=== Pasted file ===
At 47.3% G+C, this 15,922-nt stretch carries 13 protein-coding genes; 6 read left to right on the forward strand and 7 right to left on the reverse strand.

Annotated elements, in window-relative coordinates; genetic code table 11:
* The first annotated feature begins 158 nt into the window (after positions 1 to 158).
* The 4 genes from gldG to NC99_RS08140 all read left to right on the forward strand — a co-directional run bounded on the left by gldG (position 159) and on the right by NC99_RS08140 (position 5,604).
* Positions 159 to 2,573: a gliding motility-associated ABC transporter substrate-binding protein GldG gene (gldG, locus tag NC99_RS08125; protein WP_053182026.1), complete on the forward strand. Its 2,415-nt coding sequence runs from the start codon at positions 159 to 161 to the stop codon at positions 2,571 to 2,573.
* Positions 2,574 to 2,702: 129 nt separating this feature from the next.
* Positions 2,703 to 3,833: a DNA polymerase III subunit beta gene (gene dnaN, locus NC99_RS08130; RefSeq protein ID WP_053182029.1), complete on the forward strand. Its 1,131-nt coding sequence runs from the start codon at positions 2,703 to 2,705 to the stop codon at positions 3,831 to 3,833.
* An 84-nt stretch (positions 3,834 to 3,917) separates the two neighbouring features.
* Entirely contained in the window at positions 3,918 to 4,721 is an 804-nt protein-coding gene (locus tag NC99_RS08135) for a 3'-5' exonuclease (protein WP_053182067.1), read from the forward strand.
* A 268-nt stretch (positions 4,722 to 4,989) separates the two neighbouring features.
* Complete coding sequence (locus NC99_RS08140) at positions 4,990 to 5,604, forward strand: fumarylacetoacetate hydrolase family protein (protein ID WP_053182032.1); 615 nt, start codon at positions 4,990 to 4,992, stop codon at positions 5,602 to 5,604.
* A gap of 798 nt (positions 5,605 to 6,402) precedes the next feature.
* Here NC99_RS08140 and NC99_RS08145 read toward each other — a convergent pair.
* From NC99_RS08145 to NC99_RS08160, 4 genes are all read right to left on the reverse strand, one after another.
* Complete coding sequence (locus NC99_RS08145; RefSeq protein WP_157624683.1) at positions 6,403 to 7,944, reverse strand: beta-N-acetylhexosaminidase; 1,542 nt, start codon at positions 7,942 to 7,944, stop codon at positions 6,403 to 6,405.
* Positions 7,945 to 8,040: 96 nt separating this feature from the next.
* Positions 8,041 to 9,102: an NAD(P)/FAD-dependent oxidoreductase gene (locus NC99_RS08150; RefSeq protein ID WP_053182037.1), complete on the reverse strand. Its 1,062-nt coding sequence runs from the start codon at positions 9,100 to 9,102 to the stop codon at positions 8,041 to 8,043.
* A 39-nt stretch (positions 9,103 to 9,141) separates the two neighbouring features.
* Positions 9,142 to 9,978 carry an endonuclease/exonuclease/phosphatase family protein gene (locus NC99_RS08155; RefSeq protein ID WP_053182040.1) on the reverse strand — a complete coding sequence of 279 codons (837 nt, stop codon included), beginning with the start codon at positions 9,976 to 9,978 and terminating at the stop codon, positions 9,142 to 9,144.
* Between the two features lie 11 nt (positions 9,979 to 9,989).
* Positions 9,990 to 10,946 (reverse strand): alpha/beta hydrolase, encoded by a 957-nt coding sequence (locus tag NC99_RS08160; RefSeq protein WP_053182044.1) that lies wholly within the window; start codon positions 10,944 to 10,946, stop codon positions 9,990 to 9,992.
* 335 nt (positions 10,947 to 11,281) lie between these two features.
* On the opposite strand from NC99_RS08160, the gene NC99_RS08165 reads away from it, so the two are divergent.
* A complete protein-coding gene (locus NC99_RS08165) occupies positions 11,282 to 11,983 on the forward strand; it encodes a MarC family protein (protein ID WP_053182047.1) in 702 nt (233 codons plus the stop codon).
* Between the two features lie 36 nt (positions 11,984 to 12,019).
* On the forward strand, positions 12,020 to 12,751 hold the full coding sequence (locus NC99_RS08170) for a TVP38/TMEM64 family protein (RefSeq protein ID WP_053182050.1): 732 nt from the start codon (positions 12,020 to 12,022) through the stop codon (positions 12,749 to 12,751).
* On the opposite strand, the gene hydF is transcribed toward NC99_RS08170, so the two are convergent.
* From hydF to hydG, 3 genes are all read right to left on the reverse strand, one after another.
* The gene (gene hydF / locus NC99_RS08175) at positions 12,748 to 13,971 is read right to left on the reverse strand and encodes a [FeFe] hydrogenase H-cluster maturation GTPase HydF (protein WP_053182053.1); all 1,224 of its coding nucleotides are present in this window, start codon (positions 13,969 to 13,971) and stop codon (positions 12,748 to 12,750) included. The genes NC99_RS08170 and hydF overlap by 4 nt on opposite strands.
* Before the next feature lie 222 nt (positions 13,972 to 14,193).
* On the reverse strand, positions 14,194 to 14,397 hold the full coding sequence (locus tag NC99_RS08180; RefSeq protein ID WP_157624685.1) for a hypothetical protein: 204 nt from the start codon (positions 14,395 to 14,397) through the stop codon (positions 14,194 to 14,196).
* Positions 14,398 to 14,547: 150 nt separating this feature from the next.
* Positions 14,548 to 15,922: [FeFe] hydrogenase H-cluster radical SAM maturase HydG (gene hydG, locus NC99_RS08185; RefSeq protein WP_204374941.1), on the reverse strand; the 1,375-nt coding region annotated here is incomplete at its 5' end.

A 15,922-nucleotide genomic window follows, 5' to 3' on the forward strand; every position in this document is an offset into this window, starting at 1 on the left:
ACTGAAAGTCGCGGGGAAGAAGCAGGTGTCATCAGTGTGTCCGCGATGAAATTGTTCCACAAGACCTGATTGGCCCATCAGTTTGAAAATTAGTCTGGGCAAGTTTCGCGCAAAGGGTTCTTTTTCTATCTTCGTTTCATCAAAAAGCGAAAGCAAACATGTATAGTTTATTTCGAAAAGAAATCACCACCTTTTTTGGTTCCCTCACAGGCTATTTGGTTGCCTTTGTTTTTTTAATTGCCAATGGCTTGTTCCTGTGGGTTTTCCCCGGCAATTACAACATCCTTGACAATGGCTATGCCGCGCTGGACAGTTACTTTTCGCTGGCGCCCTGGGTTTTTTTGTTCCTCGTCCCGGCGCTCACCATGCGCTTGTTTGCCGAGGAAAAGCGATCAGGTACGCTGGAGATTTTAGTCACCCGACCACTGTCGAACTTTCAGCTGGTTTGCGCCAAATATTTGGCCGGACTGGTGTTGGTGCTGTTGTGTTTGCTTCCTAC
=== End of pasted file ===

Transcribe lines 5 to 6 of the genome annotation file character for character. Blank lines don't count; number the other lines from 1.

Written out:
* Positions 159 to 2,573: a gliding motility-associated ABC transporter substrate-binding protein GldG gene (gldG, locus tag NC99_RS08125; protein WP_053182026.1), complete on the forward strand. Its 2,415-nt coding sequence runs from the start codon at positions 159 to 161 to the stop codon at positions 2,571 to 2,573.
* Positions 2,574 to 2,702: 129 nt separating this feature from the next.